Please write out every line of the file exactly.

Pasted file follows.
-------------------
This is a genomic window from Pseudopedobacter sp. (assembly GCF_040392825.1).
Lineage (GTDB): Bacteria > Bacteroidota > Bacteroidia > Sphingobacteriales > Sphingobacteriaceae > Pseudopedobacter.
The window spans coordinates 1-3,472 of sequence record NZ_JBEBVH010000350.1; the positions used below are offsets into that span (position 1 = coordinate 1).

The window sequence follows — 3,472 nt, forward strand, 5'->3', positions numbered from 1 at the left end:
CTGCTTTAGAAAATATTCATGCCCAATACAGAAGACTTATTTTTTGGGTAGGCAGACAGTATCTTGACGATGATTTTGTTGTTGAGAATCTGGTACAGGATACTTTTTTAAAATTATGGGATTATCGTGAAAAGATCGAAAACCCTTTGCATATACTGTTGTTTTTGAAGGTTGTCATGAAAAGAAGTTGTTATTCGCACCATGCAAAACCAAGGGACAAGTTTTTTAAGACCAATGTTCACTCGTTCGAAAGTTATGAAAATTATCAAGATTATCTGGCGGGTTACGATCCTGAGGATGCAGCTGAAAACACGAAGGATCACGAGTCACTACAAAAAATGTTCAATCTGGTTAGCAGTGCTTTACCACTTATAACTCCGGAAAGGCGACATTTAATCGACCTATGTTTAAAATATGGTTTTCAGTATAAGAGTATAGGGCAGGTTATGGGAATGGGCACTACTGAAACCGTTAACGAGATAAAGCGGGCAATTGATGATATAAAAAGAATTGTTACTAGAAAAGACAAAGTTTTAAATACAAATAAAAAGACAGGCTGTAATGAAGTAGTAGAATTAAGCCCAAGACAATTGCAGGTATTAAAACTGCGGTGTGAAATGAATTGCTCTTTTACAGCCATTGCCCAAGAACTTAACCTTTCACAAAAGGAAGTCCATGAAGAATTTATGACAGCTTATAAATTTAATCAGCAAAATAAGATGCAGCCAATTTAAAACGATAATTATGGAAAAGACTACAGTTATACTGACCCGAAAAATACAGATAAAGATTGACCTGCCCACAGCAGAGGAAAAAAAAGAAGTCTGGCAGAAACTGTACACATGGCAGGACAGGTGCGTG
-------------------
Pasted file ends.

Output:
This is a genomic window from Pseudopedobacter sp. (assembly GCF_040392825.1).
Lineage (GTDB): Bacteria > Bacteroidota > Bacteroidia > Sphingobacteriales > Sphingobacteriaceae > Pseudopedobacter.
The window spans coordinates 1-3,472 of sequence record NZ_JBEBVH010000350.1; the positions used below are offsets into that span (position 1 = coordinate 1).

The window sequence follows — 3,472 nt, forward strand, 5'->3', positions numbered from 1 at the left end:
CTGCTTTAGAAAATATTCATGCCCAATACAGAAGACTTATTTTTTGGGTAGGCAGACAGTATCTTGACGATGATTTTGTTGTTGAGAATCTGGTACAGGATACTTTTTTAAAATTATGGGATTATCGTGAAAAGATCGAAAACCCTTTGCATATACTGTTGTTTTTGAAGGTTGTCATGAAAAGAAGTTGTTATTCGCACCATGCAAAACCAAGGGACAAGTTTTTTAAGACCAATGTTCACTCGTTCGAAAGTTATGAAAATTATCAAGATTATCTGGCGGGTTACGATCCTGAGGATGCAGCTGAAAACACGAAGGATCACGAGTCACTACAAAAAATGTTCAATCTGGTTAGCAGTGCTTTACCACTTATAACTCCGGAAAGGCGACATTTAATCGACCTATGTTTAAAATATGGTTTTCAGTATAAGAGTATAGGGCAGGTTATGGGAATGGGCACTACTGAAACCGTTAACGAGATAAAGCGGGCAATTGATGATATAAAAAGAATTGTTACTAGAAAAGACAAAGTTTTAAATACAAATAAAAAGACAGGCTGTAATGAAGTAGTAGAATTAAGCCCAAGACAATTGCAGGTATTAAAACTGCGGTGTGAAATGAATTGCTCTTTTACAGCCATTGCCCAAGAACTTAACCTTTCACAAAAGGAAGTCCATGAAGAATTTATGACAGCTTATAAATTTAATCAGCAAAATAAGATGCAGCCAATTTAAAACGATAATTATGGAAAAGACTACAGTTATACTGACCCGAAAAATACAGATAAAGATTGACCTGCCCACAGCAGAGGAAAAAAAAGAAGTCTGGCAGAAACTGTACACATGGCAGGACAGGTGCGTG